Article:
Harnessing Enthusiasm: Ecosocialities and Citizens as Early-Warning Systems

Lead Research Organisation: University College London
Department Name: Geography

Abstract

Citizen science is an activity that is becoming increasingly important as demand for data on biodiversity outstrips the capacity of professional scientists (in terms of finance and manpower). Working in partnership with Forest Research (Britain's principal organization for forestry research), the Sylva Foundation (a charitable trust promoting wood culture) and the Science Museum (internationally-renowned institution engaging citizens with science and technology), this project addresses the need for new ways of harnessing citizen enthusiasm in order to develop a sustainable citizen science for tree health monitoring.

Citizen science is defined as data collection by non-scientists for scientific projects. Since the mid 19th century, volunteers, amateurs and enthusiasts have participated in citizen science. In the 21st-century, citizens are leading the way in monitoring risk and environmental change, for example recording radiation levels following the recent earthquake and nuclear disaster in Japan. They are mixing an interest in science with new technologies and traditional enthusiasms. The sophistication of smartphones and developments within web technology, such as Flickr, Facebook, Google Maps, Wikis and blogs, have increased the breadth and depth of potential participation and interest. However, the role of technology in citizen science and sustaining participation has yet to be fully understood or utilised.

Tracing the new 'Tree Health Surveillance Framework' for Britain through participant observation and semi-structured interviews with citizen scientists, scientists, technicians and users of citizen data, as well as international comparative research on citizen monitoring projects in Australia (a leader in biosecurity), this research asks:

1. Why do citizens participate in scientific projects?
2. What role does technology play in citizen science?
3. How is citizen data valued by scientists and other users?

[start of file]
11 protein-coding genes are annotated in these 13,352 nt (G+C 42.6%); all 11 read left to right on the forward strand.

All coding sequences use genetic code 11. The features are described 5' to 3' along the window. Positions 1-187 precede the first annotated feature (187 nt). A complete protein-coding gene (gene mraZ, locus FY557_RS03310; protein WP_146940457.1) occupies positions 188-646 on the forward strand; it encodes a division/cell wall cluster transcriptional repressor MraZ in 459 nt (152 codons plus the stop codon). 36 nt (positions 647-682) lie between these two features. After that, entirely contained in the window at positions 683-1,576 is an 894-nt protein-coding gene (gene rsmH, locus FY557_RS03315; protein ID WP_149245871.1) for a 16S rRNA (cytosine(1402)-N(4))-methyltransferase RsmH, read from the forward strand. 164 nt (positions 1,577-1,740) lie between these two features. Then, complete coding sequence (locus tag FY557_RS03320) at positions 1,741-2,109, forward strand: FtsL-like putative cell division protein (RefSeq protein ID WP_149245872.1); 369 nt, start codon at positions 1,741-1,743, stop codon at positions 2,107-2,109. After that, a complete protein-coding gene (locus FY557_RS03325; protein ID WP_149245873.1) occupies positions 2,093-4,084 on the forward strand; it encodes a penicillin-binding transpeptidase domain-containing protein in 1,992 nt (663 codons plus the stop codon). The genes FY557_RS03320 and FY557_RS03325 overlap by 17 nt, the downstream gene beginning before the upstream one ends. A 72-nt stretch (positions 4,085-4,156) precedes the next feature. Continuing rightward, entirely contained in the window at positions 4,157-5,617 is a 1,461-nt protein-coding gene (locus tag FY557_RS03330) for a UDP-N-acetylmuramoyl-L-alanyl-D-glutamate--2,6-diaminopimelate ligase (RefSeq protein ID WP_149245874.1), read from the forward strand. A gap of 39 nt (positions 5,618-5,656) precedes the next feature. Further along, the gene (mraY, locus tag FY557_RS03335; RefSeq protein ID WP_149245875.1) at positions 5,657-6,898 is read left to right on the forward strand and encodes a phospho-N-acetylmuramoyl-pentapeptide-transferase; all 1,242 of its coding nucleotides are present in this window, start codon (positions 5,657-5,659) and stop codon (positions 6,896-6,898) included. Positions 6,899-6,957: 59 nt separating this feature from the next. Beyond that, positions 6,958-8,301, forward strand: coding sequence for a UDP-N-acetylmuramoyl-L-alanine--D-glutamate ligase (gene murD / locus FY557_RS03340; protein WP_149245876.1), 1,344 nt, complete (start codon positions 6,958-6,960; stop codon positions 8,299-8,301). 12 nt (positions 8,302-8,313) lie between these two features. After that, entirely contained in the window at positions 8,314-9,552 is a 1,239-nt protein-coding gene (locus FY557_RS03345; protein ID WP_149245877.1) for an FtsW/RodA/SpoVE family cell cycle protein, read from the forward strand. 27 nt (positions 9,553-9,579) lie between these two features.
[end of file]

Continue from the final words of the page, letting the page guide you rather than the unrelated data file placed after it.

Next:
4. What potential is there for citizens to act as early-warning systems for the movements of biologically invasive species attacking trees?

Encouraging dialogue between researchers in the social and environmental sciences, specifically human geographers, GIS researchers and forest researchers, this project will develop the concept of 'ecosocialities' as a novel theorization of social environmental relations. This research has benefits for a wide range of audiences:
* academics studying relations between people, technology and nature;
* project partners interested in implementing citizen science projects to monitor tree health in the UK;
* government departments, such as Defra and Fera, charged with re-connecting the public to their local environments;
* NGOs and charities organising citizen science projects;
* members of the public who want to contribute to and apply scientific knowledge in their local communities.

In order to maximise the impact of the project, the following activities are planned:
* production of academic papers for journals and conferences;
* progress reports for partners, press releases for the media and details of research findings for other stakeholders via the project website;
* four workshops for researchers, scientists, decision-makers and citizens;
* a secondment to Forest Research to maximise opportunities for knowledge exchange;
* knowledge exchange skills development through training from the Science Museum and UCL's Public Engagement Unit;
* regularly updated website with videos and Twitter feed in order to encourage participation and circulate findings.

Thus, this Future Research Leader award will: build skills in international comparative research; foster inter-disciplinary working between researchers in human geography and GIS; facilitate knowledge exchange between academics, citizens and scientists; and enhance education through research-led MSc teaching and PhD supervision.

Planned Impact

In the 1960s/70s, Dutch elm disease killed some 30 million trees, affecting the provision of multiple economic, social and environmental benefits. The benefits of trees to carbon sequestration, biodiversity and recreation are valued at just under £1.1 billion annually (UK National Ecosystem Assessment 2011). The potential impact of citizens acting as an early-warning system for potential tree disease or pest epidemics is significant. Thus, there are a myriad of non-academic beneficiaries and users for this research.